Professional Licensing: A First-Person Perspective
In addition to my involvement with the Show-Me Institute, I have also worked part-time as a licensed taxicab driver for Chesterfield Car Service, for a little more than three years. Apart from licensing drivers, the cabs themselves also require a license, which must similarly be renewed annually. Earlier today, I reported to the company parking lot where an inspector was going through the routine on some of our company’s cars. As I understand it, the inspector is an employee of the Metropolitan Taxicab Commission who performs inspections year-round on taxis in St. Louis. Between 8:00 a.m. and noon, today and tomorrow, all 30 or so taxis in our company will be inspected.
The inspection largely consists of giving the exterior a once-over glance and checking a few necessary things, such as brake lights and blinkers. Some cabs get a more thorough inspection than others, but it seems that the inspector is mostly looking for glaring defects or safety hazards. The inspector also verifies that the car’s meter has been recently inspected by a third-party meter inspecting agent, and that the car has proper insurance. The meter inspection is another required annual appointment, usually completed a week or two prior to the vehicle inspection.
If the inspector finds a defect, it must be repaired before the car can continue to operate as a taxi in the Metropolitan Taxicab Commission (MTC) district (both St. Louis County and city — other areas have their own taxi certification agencies and processes). I’m pretty sure this is why the inspection is typically scheduled over two days, so that defects spotted on day one can be repaired and ready for day two.
Show-Me Institute scholars have spoken out a few times about the subject of professional licensing. This is certainly another example of an area where market forces, rather than government bureaucracy, would most efficiently produce the quantity and quality of services that people want. The MTC limits both the number and quality of taxis in its district, as well as the prices these taxis can charge. Limiting number or quality leads to increased prices, as basic economics would indicate. Price ceilings lead to shortages, made worse by the other limitations on quantity and quality. If you’ve ever been to Mardi Gras in St. Louis, participated in New Year’s Eve festivities, or even attended a Blues or Cardinals game, and tried to get a taxi, it is likely that you had to wait a long time — especially during those once-a-year holidays. Granted, I and other taxi drivers working at those times make a terrific hourly rate — especially for an occupation requiring practically no special training, education, or experience — but I care more about fostering a market in which customers get the taxi services they want than I do about making good money a few days per year.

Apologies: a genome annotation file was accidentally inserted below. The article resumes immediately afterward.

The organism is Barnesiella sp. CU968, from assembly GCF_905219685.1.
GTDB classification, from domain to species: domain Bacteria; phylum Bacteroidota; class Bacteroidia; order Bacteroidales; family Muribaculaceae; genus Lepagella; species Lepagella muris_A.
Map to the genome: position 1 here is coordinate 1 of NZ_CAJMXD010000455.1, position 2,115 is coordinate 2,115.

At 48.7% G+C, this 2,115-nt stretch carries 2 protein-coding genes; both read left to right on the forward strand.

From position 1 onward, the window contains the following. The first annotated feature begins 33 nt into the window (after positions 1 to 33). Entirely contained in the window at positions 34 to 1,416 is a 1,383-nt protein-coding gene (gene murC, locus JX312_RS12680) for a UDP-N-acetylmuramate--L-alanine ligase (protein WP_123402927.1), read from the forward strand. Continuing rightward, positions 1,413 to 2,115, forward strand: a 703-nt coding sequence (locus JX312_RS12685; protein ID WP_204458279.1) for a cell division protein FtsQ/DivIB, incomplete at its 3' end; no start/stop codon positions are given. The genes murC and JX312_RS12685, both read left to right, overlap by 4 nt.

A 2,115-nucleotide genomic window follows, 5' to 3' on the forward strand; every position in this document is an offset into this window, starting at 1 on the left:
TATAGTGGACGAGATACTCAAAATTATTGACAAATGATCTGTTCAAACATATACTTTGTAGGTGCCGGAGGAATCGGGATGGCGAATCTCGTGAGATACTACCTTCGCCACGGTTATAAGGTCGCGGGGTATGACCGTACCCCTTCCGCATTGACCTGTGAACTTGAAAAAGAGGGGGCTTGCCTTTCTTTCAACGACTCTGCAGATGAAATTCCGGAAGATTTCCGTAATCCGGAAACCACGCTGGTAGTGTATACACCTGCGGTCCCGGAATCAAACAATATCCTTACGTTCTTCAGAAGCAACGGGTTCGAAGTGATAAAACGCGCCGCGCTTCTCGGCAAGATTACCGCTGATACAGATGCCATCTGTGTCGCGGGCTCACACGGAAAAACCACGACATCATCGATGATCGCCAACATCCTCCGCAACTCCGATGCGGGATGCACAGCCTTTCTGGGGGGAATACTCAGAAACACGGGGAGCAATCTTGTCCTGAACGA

Like most other businesses and services, you can get a pretty good idea about what kind of taxi you’re stepping into with just a superficial examination. Also like other businesses, it is difficult for taxicab companies to persist in the market if they don’t engender repeat business by offering good quality and reasonable prices. Market forces push toward price equilibrium, and entrepreneurs predictably exploit arbitrage opportunities, bringing people what they want more often in more efficient ways. The market would be a better steward of taxi services in St. Louis than the MTC is today.